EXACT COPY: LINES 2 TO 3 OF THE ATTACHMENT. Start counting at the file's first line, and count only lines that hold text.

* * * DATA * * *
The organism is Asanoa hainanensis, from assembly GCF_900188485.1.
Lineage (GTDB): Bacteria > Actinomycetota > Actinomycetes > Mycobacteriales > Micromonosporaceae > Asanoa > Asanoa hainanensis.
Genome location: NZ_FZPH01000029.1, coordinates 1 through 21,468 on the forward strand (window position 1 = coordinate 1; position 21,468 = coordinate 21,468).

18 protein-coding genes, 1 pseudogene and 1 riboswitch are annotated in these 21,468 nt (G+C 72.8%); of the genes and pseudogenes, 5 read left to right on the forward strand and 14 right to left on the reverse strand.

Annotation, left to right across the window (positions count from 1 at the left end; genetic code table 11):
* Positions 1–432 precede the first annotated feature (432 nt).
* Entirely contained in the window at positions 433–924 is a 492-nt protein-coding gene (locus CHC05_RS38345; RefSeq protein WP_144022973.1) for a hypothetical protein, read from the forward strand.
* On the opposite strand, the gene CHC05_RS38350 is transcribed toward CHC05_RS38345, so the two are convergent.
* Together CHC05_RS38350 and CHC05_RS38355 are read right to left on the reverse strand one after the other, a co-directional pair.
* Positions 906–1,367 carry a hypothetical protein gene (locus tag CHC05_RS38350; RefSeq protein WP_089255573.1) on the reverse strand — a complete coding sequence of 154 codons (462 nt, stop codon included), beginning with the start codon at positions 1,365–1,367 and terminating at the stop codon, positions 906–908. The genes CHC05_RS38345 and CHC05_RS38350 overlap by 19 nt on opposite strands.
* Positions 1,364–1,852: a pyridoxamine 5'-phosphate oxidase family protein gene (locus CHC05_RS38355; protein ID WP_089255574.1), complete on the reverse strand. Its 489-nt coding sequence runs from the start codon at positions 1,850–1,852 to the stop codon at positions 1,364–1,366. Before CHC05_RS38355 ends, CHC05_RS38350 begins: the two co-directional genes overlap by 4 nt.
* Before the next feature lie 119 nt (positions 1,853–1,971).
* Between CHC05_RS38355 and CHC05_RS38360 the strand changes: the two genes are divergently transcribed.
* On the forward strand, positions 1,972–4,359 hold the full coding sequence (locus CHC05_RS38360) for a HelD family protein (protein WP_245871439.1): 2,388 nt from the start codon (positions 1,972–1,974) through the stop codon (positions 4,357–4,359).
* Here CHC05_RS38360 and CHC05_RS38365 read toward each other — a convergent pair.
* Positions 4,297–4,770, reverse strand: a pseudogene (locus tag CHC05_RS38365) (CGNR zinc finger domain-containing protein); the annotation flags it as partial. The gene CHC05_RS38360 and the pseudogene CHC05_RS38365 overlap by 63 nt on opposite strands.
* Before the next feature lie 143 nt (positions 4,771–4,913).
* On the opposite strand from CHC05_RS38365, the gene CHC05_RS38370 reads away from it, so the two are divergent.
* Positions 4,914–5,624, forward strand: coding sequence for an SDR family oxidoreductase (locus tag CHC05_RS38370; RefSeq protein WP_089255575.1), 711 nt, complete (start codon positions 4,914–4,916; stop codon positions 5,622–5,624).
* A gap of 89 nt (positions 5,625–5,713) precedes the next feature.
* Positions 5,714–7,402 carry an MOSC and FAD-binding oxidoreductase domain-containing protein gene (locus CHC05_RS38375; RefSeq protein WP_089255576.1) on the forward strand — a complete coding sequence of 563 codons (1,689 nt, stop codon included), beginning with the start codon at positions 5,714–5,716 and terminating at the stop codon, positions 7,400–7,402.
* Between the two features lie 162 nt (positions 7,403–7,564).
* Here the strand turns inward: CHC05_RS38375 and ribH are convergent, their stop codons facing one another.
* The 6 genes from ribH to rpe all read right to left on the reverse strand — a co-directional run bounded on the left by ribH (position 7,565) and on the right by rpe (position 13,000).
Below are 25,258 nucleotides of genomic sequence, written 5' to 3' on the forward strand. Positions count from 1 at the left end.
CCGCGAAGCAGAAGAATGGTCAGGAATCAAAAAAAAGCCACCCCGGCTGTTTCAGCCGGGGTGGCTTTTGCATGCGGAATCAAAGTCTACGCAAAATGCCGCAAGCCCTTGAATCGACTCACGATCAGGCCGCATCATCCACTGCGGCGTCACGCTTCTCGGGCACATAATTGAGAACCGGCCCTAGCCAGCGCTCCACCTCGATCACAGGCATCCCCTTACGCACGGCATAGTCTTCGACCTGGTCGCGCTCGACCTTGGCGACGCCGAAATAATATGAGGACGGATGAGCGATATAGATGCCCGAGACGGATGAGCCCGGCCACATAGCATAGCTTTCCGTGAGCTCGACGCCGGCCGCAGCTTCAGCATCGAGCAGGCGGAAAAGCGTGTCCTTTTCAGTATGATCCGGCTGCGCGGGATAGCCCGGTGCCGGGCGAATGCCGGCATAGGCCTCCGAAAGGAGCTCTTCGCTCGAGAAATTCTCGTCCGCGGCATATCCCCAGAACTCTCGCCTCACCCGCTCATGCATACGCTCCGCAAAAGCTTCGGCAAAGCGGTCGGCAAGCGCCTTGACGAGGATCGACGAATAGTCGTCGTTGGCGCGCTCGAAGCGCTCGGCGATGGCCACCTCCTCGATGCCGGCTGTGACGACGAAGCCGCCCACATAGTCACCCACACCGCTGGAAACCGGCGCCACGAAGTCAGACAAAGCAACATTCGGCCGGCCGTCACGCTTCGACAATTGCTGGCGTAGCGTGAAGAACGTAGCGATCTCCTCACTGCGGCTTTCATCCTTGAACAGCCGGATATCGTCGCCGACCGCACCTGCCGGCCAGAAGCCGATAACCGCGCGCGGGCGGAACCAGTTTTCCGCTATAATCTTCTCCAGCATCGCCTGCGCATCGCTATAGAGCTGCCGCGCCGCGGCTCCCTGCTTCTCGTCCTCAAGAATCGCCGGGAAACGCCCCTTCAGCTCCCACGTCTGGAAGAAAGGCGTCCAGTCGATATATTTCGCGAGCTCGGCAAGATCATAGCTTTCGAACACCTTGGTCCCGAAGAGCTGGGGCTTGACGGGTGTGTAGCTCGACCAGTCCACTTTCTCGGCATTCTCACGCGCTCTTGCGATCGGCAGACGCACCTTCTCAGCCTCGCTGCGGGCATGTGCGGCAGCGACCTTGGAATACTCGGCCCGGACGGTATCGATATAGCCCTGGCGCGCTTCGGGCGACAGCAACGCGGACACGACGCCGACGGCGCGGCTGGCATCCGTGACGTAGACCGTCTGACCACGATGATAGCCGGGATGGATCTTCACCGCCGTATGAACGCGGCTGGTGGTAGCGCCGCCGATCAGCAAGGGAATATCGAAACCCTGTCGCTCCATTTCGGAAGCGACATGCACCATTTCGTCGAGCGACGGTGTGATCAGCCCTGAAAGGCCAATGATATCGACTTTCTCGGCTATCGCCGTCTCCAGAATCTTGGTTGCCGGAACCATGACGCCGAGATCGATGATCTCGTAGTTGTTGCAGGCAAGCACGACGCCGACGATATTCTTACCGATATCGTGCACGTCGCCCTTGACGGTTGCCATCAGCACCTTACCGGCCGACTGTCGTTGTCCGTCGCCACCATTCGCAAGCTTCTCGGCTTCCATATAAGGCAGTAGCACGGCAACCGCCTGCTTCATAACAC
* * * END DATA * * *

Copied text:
Lineage (GTDB): Bacteria > Actinomycetota > Actinomycetes > Mycobacteriales > Micromonosporaceae > Asanoa > Asanoa hainanensis.
Genome location: NZ_FZPH01000029.1, coordinates 1 through 21,468 on the forward strand (window position 1 = coordinate 1; position 21,468 = coordinate 21,468).